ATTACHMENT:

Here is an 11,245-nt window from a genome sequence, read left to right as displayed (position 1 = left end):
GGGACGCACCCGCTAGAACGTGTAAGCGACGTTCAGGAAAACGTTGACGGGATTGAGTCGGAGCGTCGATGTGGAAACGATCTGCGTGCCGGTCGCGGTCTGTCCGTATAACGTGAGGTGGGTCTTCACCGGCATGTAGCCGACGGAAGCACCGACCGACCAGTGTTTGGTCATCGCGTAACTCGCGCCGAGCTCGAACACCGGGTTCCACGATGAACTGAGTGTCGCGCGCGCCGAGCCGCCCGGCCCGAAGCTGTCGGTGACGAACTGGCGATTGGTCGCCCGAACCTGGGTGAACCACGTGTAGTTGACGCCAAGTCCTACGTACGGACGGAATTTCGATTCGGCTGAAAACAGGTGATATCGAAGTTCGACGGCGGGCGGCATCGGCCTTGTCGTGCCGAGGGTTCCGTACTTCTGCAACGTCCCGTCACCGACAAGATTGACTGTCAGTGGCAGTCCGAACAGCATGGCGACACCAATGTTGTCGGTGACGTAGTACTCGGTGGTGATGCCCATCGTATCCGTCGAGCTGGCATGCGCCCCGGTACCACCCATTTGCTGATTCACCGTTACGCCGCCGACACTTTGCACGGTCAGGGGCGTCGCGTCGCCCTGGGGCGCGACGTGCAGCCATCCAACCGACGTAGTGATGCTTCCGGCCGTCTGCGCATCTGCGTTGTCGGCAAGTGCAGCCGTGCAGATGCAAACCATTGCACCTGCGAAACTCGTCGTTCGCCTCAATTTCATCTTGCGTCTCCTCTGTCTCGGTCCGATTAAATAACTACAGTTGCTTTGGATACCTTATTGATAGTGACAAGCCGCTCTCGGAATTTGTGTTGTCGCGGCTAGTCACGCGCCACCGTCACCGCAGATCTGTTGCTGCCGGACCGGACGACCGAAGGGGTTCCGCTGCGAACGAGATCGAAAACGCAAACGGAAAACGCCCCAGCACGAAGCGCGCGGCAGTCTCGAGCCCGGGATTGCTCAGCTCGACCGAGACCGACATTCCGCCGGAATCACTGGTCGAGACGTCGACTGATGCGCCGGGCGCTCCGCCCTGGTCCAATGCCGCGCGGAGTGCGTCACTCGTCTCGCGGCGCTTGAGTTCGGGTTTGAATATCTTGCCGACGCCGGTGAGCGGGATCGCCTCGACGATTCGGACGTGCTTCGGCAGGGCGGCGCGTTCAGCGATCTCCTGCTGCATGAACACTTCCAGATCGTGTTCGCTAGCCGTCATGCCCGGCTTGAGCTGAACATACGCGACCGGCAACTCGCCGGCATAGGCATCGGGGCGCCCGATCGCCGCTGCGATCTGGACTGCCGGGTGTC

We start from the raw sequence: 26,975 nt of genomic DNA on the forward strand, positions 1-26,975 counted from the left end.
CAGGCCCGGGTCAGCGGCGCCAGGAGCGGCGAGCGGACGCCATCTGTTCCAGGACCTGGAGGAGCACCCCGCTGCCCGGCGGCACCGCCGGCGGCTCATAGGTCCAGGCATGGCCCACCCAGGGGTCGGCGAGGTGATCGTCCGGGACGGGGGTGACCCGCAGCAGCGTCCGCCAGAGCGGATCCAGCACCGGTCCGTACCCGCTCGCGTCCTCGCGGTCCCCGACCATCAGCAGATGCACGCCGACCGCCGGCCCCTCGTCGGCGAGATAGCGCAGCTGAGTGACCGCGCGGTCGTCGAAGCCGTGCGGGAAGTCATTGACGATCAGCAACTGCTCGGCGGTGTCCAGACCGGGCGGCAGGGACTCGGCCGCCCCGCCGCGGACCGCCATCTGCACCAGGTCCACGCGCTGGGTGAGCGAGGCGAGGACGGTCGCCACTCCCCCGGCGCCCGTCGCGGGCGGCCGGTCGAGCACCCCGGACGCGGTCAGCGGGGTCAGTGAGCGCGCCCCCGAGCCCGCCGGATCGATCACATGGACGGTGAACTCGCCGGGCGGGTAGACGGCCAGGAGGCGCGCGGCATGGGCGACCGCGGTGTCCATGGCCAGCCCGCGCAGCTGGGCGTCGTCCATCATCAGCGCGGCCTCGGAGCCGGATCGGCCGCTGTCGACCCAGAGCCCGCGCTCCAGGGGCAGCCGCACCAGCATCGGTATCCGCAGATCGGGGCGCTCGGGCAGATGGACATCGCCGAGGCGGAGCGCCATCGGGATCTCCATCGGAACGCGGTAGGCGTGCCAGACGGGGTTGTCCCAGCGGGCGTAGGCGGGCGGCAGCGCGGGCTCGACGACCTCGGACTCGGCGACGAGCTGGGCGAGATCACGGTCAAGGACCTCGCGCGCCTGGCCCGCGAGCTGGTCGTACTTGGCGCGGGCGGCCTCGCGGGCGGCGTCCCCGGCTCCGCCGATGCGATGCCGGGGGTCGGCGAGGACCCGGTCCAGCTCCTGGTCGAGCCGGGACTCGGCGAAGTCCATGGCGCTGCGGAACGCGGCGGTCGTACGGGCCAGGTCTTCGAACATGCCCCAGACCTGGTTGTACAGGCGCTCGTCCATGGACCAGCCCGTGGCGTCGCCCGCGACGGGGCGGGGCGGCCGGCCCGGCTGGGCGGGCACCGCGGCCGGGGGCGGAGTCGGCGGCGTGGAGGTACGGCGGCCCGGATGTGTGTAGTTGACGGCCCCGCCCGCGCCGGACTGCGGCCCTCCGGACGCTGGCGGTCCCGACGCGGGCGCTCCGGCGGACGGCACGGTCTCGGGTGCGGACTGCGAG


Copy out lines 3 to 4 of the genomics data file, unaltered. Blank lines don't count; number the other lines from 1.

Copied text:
We start from the raw sequence: 26,975 nt of genomic DNA on the forward strand, positions 1-26,975 counted from the left end.
CAGGCCCGGGTCAGCGGCGCCAGGAGCGGCGAGCGGACGCCATCTGTTCCAGGACCTGGAGGAGCACCCCGCTGCCCGGCGGCACCGCCGGCGGCTCATAGGTCCAGGCATGGCCCACCCAGGGGTCGGCGAGGTGATCGTCCGGGACGGGGGTGACCCGCAGCAGCGTCCGCCAGAGCGGATCCAGCACCGGTCCGTACCCGCTCGCGTCCTCGCGGTCCCCGACCATCAGCAGATGCACGCCGACCGCCGGCCCCTCGTCGGCGAGATAGCGCAGCTGAGTGACCGCGCGGTCGTCGAAGCCGTGCGGGAAGTCATTGACGATCAGCAACTGCTCGGCGGTGTCCAGACCGGGCGGCAGGGACTCGGCCGCCCCGCCGCGGACCGCCATCTGCACCAGGTCCACGCGCTGGGTGAGCGAGGCGAGGACGGTCGCCACTCCCCCGGCGCCCGTCGCGGGCGGCCGGTCGAGCACCCCGGACGCGGTCAGCGGGGTCAGTGAGCGCGCCCCCGAGCCCGCCGGATCGATCACATGGACGGTGAACTCGCCGGGCGGGTAGACGGCCAGGAGGCGCGCGGCATGGGCGACCGCGGTGTCCATGGCCAGCCCGCGCAGCTGGGCGTCGTCCATCATCAGCGCGGCCTCGGAGCCGGATCGGCCGCTGTCGACCCAGAGCCCGCGCTCCAGGGGCAGCCGCACCAGCATCGGTATCCGCAGATCGGGGCGCTCGGGCAGATGGACATCGCCGAGGCGGAGCGCCATCGGGATCTCCATCGGAACGCGGTAGGCGTGCCAGACGGGGTTGTCCCAGCGGGCGTAGGCGGGCGGCAGCGCGGGCTCGACGACCTCGGACTCGGCGACGAGCTGGGCGAGATCACGGTCAAGGACCTCGCGCGCCTGGCCCGCGAGCTGGTCGTACTTGGCGCGGGCGGCCTCGCGGGCGGCGTCCCCGGCTCCGCCGATGCGATGCCGGGGGTCGGCGAGGACCCGGTCCAGCTCCTGGTCGAGCCGGGACTCGGCGAAGTCCATGGCGCTGCGGAACGCGGCGGTCGTACGGGCCAGGTCTTCGAACATGCCCCAGACCTGGTTGTACAGGCGCTCGTCCATGGACCAGCCCGTGGCGTCGCCCGCGACGGGGCGGGGCGGCCGGCCCGGCTGGGCGGGCACCGCGGCCGGGGGCGGAGTCGGCGGCGTGGAGGTACGGCGGCCCGGATGTGTGTAGTTGACGGCCCCGCCCGCGCCGGACTGCGGCCCTCCGGACGCTGGCGGTCCCGACGCGGGCGCTCCGGCGGACGGCACGGTCTCGGGTGCGGACTGCGAG